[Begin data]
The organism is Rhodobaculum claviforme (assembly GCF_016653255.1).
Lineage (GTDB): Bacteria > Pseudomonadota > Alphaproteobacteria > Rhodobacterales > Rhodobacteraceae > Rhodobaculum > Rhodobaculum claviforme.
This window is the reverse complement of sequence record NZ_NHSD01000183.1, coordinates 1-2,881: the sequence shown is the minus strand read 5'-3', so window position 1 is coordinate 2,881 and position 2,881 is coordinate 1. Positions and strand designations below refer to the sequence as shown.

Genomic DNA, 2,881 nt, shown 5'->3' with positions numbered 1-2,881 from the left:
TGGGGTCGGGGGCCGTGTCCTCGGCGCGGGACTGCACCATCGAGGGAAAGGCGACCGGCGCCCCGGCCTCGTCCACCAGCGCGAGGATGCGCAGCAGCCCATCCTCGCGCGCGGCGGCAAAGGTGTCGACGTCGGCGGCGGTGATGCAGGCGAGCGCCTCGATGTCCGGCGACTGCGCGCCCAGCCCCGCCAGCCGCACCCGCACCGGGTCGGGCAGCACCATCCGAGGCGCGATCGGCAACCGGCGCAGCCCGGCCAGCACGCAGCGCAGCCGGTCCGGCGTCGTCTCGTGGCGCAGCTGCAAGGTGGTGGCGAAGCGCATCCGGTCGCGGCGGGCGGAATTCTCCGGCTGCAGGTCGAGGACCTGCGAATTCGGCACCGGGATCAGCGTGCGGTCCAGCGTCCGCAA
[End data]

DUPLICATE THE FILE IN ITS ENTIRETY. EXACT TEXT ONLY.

The organism is Rhodobaculum claviforme (assembly GCF_016653255.1).
Lineage (GTDB): Bacteria > Pseudomonadota > Alphaproteobacteria > Rhodobacterales > Rhodobacteraceae > Rhodobaculum > Rhodobaculum claviforme.
This window is the reverse complement of sequence record NZ_NHSD01000183.1, coordinates 1-2,881: the sequence shown is the minus strand read 5'-3', so window position 1 is coordinate 2,881 and position 2,881 is coordinate 1. Positions and strand designations below refer to the sequence as shown.

Genomic DNA, 2,881 nt, shown 5'->3' with positions numbered 1-2,881 from the left:
TGGGGTCGGGGGCCGTGTCCTCGGCGCGGGACTGCACCATCGAGGGAAAGGCGACCGGCGCCCCGGCCTCGTCCACCAGCGCGAGGATGCGCAGCAGCCCATCCTCGCGCGCGGCGGCAAAGGTGTCGACGTCGGCGGCGGTGATGCAGGCGAGCGCCTCGATGTCCGGCGACTGCGCGCCCAGCCCCGCCAGCCGCACCCGCACCGGGTCGGGCAGCACCATCCGAGGCGCGATCGGCAACCGGCGCAGCCCGGCCAGCACGCAGCGCAGCCGGTCCGGCGTCGTCTCGTGGCGCAGCTGCAAGGTGGTGGCGAAGCGCATCCGGTCGCGGCGGGCGGAATTCTCCGGCTGCAGGTCGAGGACCTGCGAATTCGGCACCGGGATCAGCGTGCGGTCCAGCGTCCGCAA